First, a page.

The name of the Coyote was Eyacque, which implies second captain; and from this time they changed his name to that of Eno; signifying a thief and cannibal, and thieves were generally termed Eyoton, derived from Eno and Ouiot.
After burning the body, a general council was called, to make provision for the collecting of grain and seeds; the acorns, &c., &c., and the flesh of animals; such as deer, rabbits, hares, squirrels, rats, and all kinds which they fed upon. While consulting together, they beheld for several days, and at distinct times, a spectre, unlike themselves, who appeared and disappeared; sometimes in one direction and sometimes in another. Alarmed at its appearance, they determined to speak to it. Having summoned it to their presence, inquiries were made if he were their Captain Ouiot. "I am not Ouiot," said he, "but a captain of greater power; and my name is Chinigchinich. My habitation is above. On what matters are you debating, and why are you thus congregated?" he inquired. "Our captain is dead," said they "we have come to his interment, and were discussing in what manner to maintain ourselves upon the seeds of the fields, and the flesh of animals without being obliged to live upon the clay, or earth, as we have done."
Having listened to their answer, he spake unto them, and said, I create all things; I will make you another people, and from this time,
one of you shall be endowed with the power to cause it to rain, another to influence the dews, another to produce the acorn, another to create rabbits, another ducks, another geese, another deer." In fine, each one received his particular occupation, and power to create such food as they now eat. Even now, such as claim to be descendants of this people, pretend to be endowed with the same powers, and are frequently consulted as to their harvests, and receive in return for their advice, a gift of some kind, either in money or clothing, and, in fact, the result of their harvest depends entirely upon the maintenance given to these sorcerers, and the supplying all their necessities. To offend them, would be to destroy all their productions of flesh and grain.
Chinigchinich, after having conferred the power, as we have said, upon the descendants of Ouiot, about the time of "dixet et factum est," created man, forming him of clay found upon the borders of a lake. Both male and female he created, and the Indians of the present day are descendants of these. He then said unto them these words--"Him who obeyeth me not, or believeth not in my teachings, I will chastise--to him I will send bears to bite, serpents to sting, misfortunes, infirmities, and death." He taught them the laws they were to observe for the future, as well as their rites and ceremonies.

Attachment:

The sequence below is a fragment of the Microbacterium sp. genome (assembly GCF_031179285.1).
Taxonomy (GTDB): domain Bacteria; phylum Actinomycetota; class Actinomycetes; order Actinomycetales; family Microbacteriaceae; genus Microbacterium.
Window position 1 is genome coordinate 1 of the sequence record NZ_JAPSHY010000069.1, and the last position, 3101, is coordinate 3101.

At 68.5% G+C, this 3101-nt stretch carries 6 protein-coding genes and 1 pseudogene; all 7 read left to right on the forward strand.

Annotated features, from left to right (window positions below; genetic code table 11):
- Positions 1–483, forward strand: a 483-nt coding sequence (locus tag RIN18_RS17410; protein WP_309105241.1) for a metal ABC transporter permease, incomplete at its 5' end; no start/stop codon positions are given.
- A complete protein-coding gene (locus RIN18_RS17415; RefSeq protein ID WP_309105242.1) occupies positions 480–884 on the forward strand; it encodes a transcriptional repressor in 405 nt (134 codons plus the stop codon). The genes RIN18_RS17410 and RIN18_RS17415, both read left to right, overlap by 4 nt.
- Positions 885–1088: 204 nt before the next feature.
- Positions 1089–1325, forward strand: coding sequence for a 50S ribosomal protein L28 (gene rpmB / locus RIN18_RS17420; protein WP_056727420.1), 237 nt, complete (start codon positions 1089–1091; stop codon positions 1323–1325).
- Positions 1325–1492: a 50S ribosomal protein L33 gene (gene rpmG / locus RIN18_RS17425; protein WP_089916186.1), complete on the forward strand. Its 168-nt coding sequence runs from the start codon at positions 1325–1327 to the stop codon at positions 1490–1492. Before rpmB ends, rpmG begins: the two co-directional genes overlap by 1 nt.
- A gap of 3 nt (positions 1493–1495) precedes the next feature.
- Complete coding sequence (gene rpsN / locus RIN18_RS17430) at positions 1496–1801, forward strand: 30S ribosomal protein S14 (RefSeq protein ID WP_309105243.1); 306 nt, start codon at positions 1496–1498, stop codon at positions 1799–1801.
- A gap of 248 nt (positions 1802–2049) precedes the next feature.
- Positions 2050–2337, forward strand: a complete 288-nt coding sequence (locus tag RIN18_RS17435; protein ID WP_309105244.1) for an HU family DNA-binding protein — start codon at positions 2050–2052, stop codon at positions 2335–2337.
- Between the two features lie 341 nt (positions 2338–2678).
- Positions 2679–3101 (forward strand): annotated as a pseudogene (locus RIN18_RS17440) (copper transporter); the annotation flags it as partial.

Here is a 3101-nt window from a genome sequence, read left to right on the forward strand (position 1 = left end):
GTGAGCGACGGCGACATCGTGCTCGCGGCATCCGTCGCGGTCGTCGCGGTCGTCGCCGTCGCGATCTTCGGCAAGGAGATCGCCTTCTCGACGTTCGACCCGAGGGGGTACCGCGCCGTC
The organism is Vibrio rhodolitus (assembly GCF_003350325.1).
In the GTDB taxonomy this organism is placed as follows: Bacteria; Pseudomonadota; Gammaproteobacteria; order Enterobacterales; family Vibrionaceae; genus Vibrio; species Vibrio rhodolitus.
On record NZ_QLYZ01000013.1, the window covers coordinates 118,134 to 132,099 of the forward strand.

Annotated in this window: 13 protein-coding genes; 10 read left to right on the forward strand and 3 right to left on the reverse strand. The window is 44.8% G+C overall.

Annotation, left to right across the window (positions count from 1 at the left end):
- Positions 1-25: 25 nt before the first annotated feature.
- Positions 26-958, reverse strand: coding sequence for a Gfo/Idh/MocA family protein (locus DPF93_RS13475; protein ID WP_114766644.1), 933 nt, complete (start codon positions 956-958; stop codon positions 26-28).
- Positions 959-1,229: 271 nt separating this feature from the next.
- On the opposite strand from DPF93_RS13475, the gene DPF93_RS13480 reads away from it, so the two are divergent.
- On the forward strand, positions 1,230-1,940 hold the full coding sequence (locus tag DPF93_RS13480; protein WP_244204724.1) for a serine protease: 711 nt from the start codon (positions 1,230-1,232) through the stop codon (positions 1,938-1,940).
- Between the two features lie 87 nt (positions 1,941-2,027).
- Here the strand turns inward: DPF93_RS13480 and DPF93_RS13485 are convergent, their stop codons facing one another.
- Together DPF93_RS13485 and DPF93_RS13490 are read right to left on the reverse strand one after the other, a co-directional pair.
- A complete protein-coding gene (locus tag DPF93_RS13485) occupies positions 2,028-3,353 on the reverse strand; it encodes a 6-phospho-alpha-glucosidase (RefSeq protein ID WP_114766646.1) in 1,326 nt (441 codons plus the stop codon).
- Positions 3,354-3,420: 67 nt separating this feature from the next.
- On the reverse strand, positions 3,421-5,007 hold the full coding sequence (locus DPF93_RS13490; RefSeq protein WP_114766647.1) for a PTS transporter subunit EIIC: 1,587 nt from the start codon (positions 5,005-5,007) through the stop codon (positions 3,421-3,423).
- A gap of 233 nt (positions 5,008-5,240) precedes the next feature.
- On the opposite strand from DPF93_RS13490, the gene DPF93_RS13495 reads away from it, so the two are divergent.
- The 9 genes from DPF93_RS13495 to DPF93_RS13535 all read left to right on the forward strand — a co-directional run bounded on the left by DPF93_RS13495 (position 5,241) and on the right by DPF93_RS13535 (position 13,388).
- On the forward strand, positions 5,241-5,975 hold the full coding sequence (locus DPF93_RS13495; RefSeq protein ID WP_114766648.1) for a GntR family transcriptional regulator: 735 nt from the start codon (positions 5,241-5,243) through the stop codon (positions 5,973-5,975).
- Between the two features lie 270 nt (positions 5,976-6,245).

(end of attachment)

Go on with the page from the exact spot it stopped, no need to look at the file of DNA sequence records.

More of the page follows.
His first commandment was to build a temple, where they might pay to him adoration, offer up sacrifices, and have religious worship. The plan of this building was regulated by himself. From this time they looked upon Chinigchinich as God. The Indians say, he had neither father nor mother, and they are entirely ignorant of his origin. The name Chinigchinich signifies "all-powerful" or "almighty," and it is believed by the Indians, that he was ever present, and in all places: he saw every thing, although it might be in the darkest night, but no one could see him. He was a friend to the good, but the wicked he chastised.
Chinigchinich was known under three distinct names, as follows: Saor, Quaguar, and Tobet. Each one possessing its particular signification, denoting diversity or a difference of times. Saor, signifies or means, that period in which Chinigchinich could not dance; Quaguar, when enabled to dance; and Tobet, when he danced enrobed in a dress composed of feathers, with a crown of the same upon his head, and his face painted black and red. They say that once, while dancing in this costume,
he was taken up into heaven, where are located the stars. His order was, that they should use this mode of dress in their grand feasts--an observance regarded to this day.
Let us now return to the children of Ouiot, to know what became of them, and their descendants. It is said by some, that the God Chinigchinich, after he had formed the Indians out of the clay of the lake, transformed them into men like the others. To this opinion I am inclined, as being the most reasonable, for the power which they received from Chinigchinich, to create animals and grain, has been claimed, as has been seen, by those who pretend to be their descendants; and if he had not transformed them into Indians, no one would have remained with the power, for, the children of Ouiot were not Indians, or rational beings. It is affirmed by others, that when they saw the Indians that were created by Chinigchinich, they disappeared, and went off, no one knows where; and, consequently, that there are no descendants of Ouiot in existence. Nevertheless, they all consult alike relative to their harvests, and pay for the advice given to them. This is the belief that these Indians of the interior had respecting the creation of the world, and its origin.